And a big thanks to David and Michael at https://petronics.io/ for pointing us in the right direction here!

    Here's the depth prior to calibration:

    It turns out we had been using non-calibrated depth as result of a bug in loading the calibration that was found and fixed.

    And here is with the bug fix and calibration applied:

    And here's with some edge detection on the mono and smoothing like the Intel D435 does:

    And these are just initial guesstimates at the coefficients to use for smoothing, so they're probably not ideal for our setup.  

    We quickly tried a bit less smoothing and that seems even better:

    So we're still tweaking and experimenting, but we figured we'd update as these are starting to look about as good as the results from the D435 from our CommuteGuardian prototype (here).

    And for comparison with that video, below are some results from median filtering (first video) and also mono camera-based edge detection and smoothing (second video).  The edge detection isn't synced properly yet, so you can see ghosting as the mono (grayscale) video feed gets out of sync w/ the depth feed when there's motion.

    It's worth noting that this is depth on sensors that are pretty close-in, so that's why it quickly progresses to being towards the edge of the perceivable range of the disparity depth.  Here's the board this is running on, which has the global-shutter (disparity depth) cameras spaced at ~34mm.

    And on our DepthAI for Raspberry Pi the spacing will be much larger, which will a lot further-out depth sensing (likely around 12-15 meters), with spacing of 110mm between the cameras instead.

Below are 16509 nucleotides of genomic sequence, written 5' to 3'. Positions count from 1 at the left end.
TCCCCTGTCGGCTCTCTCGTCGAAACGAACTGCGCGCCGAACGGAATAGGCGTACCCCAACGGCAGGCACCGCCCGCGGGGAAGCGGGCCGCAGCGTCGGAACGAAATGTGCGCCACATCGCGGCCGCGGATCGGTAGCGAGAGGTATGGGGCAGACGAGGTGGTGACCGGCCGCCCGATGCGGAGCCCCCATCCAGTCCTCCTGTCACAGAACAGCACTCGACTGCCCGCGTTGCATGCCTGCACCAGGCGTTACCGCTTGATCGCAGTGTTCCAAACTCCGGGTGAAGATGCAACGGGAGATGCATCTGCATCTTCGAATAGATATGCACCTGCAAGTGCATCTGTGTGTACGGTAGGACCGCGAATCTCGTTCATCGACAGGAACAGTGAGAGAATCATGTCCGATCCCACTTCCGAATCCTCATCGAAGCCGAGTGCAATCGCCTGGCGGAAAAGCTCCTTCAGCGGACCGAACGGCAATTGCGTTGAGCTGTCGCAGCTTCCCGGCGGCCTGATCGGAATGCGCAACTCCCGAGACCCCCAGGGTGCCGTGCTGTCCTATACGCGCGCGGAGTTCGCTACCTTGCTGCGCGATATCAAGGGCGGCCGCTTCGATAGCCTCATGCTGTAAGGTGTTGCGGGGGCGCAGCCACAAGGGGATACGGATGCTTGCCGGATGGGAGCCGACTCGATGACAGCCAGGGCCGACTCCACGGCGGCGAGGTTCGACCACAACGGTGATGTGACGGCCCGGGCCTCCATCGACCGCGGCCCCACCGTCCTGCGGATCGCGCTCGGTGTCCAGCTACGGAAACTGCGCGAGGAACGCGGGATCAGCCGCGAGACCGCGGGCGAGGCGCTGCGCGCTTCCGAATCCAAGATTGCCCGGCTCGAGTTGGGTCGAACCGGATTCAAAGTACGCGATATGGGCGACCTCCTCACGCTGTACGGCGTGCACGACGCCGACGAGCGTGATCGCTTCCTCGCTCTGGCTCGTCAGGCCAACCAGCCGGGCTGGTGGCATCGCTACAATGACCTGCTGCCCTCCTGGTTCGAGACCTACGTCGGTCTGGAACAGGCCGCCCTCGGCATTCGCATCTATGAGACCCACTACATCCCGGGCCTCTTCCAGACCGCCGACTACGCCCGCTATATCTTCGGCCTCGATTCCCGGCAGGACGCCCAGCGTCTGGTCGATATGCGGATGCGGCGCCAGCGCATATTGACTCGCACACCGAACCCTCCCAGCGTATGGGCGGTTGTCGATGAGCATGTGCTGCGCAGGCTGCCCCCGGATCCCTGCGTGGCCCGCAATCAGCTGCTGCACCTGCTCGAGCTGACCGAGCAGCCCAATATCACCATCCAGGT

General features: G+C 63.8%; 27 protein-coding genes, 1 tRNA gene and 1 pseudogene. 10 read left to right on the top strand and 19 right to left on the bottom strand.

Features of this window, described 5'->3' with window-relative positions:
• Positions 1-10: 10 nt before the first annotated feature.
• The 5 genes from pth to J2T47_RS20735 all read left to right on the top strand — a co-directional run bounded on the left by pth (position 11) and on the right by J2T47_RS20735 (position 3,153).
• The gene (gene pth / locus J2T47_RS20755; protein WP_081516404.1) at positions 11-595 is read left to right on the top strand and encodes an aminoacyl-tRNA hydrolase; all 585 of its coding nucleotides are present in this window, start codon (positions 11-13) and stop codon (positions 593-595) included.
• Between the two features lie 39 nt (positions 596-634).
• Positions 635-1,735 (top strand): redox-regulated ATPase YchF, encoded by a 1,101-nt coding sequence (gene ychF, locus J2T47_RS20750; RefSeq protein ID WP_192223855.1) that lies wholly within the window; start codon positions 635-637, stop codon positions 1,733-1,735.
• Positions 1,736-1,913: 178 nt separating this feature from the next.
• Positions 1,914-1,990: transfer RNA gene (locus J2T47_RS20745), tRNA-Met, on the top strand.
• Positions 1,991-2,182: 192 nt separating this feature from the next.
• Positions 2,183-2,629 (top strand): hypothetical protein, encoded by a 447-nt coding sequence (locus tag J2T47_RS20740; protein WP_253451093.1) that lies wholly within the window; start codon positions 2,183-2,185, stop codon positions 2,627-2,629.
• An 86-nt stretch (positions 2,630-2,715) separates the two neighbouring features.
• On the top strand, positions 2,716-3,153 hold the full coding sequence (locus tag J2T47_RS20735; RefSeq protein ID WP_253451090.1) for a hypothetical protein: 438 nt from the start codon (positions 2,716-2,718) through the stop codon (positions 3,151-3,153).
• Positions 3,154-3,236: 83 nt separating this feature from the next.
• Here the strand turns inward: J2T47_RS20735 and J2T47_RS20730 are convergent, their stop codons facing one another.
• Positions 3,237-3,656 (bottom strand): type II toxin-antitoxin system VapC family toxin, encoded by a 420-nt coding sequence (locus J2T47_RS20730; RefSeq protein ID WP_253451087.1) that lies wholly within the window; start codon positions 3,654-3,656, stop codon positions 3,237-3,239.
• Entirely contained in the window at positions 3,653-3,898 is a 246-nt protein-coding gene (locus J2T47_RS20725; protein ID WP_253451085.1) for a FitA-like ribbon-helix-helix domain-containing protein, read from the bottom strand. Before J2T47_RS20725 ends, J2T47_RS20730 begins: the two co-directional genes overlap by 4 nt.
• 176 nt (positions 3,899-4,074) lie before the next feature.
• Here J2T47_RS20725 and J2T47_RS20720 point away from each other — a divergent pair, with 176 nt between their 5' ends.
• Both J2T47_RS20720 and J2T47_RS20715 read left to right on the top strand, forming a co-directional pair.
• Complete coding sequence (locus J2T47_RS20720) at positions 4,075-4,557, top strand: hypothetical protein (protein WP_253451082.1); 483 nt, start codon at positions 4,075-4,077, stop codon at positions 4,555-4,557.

More updates to come!

    Cheers,

    The Luxonis team!

  • Myriad X Module Delayed, First Carrier Board Arrived

    Brandon2 days ago 1 comment

      Hi everyone!

      So I want to start out this post that on every other project with MacroFab we've been quite pleased with MacroFab - so we do think this is an exception and a one-time sort of thing with them.

      So we got bad news yesterday that our Myriad X module, which we ordered back on June 26th, had gotten lost in their system.   Worse, it was lost in such a way that the automation was telling all their management and engineers (and us) that everything was in-progress and on-time to ship on July 15th.  So when we kept asking (as we're super excited to get these back), they (truthfully) kept telling us that all was good - as that's what their system was telling them.  (Such a thing actually belies an impressive amount of automation on the part of MacroFab, actually, that there's such trust in the automation, and that such extensive automation exists.)